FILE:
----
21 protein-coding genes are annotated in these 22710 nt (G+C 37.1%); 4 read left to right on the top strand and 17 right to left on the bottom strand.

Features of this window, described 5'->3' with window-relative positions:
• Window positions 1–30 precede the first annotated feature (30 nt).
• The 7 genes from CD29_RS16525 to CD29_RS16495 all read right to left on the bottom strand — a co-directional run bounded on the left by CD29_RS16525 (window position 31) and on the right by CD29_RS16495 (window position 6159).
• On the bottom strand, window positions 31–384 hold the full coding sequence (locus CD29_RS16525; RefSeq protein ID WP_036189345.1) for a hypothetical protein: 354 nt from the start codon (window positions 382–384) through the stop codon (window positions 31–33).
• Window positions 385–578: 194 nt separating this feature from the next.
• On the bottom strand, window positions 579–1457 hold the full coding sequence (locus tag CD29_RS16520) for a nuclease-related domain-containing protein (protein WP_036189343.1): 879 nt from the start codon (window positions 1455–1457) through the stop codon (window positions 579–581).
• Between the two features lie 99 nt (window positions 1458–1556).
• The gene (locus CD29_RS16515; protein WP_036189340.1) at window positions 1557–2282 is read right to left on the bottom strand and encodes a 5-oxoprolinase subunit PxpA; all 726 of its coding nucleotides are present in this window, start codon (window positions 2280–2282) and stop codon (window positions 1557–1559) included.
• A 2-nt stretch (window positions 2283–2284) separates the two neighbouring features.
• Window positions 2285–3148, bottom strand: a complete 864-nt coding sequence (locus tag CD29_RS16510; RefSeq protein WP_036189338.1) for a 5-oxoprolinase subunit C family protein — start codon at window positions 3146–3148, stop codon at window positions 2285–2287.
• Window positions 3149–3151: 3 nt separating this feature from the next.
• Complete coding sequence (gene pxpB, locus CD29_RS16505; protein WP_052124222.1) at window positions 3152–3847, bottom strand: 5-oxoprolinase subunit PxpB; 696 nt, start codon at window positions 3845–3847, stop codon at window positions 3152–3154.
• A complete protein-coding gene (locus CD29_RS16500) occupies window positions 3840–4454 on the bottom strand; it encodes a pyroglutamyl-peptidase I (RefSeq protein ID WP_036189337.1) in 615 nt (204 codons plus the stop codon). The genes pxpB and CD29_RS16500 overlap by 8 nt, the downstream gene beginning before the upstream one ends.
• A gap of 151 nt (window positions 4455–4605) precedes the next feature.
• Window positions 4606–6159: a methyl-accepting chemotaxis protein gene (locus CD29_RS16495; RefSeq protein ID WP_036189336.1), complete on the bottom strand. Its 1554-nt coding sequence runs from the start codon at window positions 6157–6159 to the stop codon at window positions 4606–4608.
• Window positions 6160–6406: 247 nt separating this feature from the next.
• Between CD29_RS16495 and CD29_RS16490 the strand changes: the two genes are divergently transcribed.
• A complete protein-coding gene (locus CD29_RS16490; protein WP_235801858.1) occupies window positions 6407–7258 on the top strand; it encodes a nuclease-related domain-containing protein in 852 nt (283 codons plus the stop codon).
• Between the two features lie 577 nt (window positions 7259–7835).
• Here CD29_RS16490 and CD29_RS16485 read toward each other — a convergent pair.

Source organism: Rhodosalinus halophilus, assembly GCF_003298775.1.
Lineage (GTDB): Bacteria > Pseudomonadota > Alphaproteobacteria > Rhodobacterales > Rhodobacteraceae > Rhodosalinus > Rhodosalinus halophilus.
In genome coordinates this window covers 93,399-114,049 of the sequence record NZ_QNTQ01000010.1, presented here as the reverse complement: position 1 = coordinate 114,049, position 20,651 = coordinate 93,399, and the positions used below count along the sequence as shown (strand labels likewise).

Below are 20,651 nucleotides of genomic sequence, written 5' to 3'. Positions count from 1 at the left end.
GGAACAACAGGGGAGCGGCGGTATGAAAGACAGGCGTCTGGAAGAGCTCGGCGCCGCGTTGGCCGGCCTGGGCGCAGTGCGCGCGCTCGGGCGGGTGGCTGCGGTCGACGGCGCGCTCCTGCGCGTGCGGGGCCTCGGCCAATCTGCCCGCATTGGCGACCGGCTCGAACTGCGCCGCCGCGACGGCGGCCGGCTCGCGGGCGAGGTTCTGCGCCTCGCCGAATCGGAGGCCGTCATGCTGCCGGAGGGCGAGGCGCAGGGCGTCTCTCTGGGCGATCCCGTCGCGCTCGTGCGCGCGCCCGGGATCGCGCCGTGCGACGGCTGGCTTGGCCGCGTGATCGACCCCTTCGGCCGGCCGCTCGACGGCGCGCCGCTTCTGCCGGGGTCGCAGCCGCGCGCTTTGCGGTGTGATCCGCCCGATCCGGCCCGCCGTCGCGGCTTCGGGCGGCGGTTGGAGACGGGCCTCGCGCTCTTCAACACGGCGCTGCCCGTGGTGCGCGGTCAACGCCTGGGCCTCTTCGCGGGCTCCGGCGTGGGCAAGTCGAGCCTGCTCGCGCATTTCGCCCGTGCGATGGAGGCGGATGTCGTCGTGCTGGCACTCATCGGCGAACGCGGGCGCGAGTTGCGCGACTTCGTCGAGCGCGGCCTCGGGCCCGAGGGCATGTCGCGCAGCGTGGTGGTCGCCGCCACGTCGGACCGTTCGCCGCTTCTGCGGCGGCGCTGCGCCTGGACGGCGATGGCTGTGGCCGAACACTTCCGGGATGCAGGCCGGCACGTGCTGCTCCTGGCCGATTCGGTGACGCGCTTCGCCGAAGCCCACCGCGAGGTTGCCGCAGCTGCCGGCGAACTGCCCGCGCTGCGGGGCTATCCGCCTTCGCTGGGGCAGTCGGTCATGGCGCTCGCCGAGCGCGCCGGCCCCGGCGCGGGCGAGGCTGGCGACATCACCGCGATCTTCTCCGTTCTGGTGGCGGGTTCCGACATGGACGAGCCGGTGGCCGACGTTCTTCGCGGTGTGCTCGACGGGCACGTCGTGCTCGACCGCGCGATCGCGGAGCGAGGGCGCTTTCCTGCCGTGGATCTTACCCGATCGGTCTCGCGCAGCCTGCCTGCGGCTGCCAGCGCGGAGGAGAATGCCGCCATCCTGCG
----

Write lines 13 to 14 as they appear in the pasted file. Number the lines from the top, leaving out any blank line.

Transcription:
• Complete coding sequence (gene pxpB, locus CD29_RS16505; protein WP_052124222.1) at window positions 3152–3847, bottom strand: 5-oxoprolinase subunit PxpB; 696 nt, start codon at window positions 3845–3847, stop codon at window positions 3152–3154.
• A complete protein-coding gene (locus CD29_RS16500) occupies window positions 3840–4454 on the bottom strand; it encodes a pyroglutamyl-peptidase I (RefSeq protein ID WP_036189337.1) in 615 nt (204 codons plus the stop codon). The genes pxpB and CD29_RS16500 overlap by 8 nt, the downstream gene beginning before the upstream one ends.